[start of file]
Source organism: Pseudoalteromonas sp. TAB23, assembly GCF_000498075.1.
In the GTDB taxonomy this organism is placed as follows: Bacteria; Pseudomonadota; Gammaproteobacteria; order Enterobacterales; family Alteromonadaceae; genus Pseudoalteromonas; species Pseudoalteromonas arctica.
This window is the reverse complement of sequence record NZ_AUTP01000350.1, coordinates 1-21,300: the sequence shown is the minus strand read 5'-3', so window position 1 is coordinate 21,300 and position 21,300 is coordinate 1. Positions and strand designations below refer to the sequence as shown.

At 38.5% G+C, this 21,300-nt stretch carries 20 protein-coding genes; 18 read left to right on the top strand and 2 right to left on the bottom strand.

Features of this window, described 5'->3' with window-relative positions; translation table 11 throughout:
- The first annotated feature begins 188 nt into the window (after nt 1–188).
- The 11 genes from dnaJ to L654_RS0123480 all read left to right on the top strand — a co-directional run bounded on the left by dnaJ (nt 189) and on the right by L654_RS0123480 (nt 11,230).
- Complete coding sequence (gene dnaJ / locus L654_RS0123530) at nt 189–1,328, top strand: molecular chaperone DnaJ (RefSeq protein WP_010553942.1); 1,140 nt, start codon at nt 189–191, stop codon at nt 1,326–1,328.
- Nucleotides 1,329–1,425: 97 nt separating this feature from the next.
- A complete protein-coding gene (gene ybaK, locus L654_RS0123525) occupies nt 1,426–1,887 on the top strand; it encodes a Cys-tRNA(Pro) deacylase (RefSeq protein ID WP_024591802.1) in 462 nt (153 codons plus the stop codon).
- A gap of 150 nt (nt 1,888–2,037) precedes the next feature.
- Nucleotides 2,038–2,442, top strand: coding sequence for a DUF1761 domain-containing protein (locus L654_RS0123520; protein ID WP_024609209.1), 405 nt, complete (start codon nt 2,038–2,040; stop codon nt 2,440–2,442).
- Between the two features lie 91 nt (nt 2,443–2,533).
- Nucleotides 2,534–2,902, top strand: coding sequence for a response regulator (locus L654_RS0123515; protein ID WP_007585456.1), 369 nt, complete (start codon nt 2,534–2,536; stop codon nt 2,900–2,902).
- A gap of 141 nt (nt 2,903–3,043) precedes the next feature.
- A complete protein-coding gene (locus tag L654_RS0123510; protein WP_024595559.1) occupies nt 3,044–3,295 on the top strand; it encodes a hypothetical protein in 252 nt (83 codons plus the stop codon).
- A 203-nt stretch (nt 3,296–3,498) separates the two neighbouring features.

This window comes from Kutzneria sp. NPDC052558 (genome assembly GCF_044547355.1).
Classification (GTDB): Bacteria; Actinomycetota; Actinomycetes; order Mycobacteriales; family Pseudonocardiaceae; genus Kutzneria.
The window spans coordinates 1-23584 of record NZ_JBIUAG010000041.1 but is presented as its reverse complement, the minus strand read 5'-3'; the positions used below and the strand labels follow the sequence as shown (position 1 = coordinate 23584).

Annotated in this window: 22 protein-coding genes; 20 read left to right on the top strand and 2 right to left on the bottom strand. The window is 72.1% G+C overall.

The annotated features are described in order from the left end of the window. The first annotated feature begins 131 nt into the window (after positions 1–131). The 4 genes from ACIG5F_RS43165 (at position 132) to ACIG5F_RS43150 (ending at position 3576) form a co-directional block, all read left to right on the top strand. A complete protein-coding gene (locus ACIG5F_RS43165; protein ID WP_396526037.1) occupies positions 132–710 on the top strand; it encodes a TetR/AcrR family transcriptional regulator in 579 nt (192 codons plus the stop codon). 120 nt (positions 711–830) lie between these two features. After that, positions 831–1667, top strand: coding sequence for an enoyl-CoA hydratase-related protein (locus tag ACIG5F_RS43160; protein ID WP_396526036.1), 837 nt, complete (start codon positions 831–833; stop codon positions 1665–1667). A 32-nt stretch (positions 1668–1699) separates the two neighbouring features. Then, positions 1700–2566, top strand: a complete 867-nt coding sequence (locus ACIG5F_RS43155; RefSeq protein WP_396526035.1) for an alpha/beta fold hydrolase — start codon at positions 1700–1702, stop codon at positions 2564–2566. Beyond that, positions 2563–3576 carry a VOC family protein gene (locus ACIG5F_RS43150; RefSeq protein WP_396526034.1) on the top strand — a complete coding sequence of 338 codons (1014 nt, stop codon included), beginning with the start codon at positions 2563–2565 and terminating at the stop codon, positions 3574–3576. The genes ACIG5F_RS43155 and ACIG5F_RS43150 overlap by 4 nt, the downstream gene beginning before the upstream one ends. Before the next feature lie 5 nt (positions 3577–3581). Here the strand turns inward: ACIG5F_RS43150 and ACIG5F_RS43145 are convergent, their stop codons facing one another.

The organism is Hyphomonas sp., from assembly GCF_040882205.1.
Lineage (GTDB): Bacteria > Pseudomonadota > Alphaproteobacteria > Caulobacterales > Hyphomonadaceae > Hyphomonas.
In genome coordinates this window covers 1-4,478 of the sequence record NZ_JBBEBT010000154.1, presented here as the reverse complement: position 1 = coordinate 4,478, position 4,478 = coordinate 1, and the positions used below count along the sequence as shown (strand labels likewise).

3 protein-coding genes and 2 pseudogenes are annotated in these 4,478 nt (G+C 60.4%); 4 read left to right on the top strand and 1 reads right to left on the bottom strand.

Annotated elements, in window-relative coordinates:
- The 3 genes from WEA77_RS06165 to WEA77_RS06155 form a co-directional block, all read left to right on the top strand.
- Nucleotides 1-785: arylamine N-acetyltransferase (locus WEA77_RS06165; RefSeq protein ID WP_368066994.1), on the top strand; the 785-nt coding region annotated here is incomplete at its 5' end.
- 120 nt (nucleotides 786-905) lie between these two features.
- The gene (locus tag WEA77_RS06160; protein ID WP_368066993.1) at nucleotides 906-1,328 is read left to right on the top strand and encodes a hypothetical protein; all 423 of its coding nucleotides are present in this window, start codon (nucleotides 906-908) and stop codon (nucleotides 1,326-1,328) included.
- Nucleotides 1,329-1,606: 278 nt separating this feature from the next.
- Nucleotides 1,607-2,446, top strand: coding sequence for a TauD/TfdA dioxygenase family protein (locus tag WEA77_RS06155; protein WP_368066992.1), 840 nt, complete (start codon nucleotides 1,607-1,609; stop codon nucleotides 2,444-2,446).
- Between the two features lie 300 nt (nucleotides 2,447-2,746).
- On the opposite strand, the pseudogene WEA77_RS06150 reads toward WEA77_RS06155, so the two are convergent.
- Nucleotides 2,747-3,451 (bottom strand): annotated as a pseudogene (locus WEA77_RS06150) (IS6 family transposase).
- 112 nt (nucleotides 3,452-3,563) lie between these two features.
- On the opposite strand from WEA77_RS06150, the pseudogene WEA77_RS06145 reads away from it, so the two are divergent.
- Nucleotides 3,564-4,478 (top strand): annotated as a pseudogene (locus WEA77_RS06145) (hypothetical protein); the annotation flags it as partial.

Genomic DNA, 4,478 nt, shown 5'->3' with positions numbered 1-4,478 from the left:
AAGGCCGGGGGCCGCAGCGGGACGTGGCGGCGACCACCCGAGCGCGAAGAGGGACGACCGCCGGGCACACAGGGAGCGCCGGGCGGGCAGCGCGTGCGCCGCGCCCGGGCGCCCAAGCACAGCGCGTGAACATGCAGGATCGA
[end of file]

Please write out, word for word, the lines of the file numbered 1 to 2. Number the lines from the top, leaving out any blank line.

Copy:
Source organism: Pseudoalteromonas sp. TAB23, assembly GCF_000498075.1.
In the GTDB taxonomy this organism is placed as follows: Bacteria; Pseudomonadota; Gammaproteobacteria; order Enterobacterales; family Alteromonadaceae; genus Pseudoalteromonas; species Pseudoalteromonas arctica.